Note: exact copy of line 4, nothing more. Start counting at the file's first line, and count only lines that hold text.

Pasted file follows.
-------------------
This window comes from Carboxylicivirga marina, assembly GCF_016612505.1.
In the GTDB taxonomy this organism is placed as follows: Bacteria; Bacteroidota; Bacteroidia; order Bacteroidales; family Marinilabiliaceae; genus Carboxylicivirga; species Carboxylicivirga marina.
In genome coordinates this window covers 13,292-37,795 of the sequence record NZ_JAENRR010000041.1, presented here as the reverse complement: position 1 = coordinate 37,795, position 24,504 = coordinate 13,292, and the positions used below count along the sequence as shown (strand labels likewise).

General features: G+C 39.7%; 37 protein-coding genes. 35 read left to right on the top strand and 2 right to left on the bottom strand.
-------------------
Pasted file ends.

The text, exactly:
General features: G+C 39.7%; 37 protein-coding genes. 35 read left to right on the top strand and 2 right to left on the bottom strand.